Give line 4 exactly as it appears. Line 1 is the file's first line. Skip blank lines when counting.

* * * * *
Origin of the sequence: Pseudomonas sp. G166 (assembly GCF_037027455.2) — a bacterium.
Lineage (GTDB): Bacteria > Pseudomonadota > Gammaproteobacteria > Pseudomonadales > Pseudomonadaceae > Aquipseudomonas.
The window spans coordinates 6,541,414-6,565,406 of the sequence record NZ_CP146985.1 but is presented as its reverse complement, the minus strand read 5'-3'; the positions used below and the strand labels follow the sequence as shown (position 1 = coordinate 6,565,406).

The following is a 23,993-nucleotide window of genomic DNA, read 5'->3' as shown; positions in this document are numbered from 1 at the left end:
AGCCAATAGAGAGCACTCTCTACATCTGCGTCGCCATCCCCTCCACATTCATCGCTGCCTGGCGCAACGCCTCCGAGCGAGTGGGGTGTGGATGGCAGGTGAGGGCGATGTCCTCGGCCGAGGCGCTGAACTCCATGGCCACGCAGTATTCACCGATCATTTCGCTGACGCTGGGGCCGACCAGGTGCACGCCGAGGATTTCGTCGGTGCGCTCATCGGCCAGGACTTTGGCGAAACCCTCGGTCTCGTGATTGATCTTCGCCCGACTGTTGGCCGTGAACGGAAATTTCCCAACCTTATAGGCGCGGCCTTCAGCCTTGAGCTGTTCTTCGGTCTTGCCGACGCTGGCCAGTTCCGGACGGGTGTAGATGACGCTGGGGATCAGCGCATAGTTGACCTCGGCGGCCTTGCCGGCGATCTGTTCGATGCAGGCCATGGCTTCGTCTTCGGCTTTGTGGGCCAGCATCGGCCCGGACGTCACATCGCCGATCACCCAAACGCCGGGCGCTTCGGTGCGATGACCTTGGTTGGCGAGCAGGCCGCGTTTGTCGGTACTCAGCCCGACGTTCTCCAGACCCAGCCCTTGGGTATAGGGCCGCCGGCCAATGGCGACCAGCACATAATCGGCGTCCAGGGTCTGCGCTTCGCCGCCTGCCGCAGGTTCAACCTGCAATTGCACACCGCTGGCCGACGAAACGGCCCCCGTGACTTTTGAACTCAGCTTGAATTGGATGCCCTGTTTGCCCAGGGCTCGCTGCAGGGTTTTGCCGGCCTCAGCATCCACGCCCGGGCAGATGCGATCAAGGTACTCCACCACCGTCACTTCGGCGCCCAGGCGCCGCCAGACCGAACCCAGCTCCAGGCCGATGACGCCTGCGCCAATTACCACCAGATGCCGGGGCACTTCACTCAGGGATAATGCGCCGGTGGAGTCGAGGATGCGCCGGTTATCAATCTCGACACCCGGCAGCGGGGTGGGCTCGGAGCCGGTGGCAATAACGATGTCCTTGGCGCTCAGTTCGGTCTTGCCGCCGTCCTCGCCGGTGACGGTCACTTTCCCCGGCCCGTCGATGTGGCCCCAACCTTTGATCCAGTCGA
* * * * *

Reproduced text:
The following is a 23,993-nucleotide window of genomic DNA, read 5'->3' as shown; positions in this document are numbered from 1 at the left end: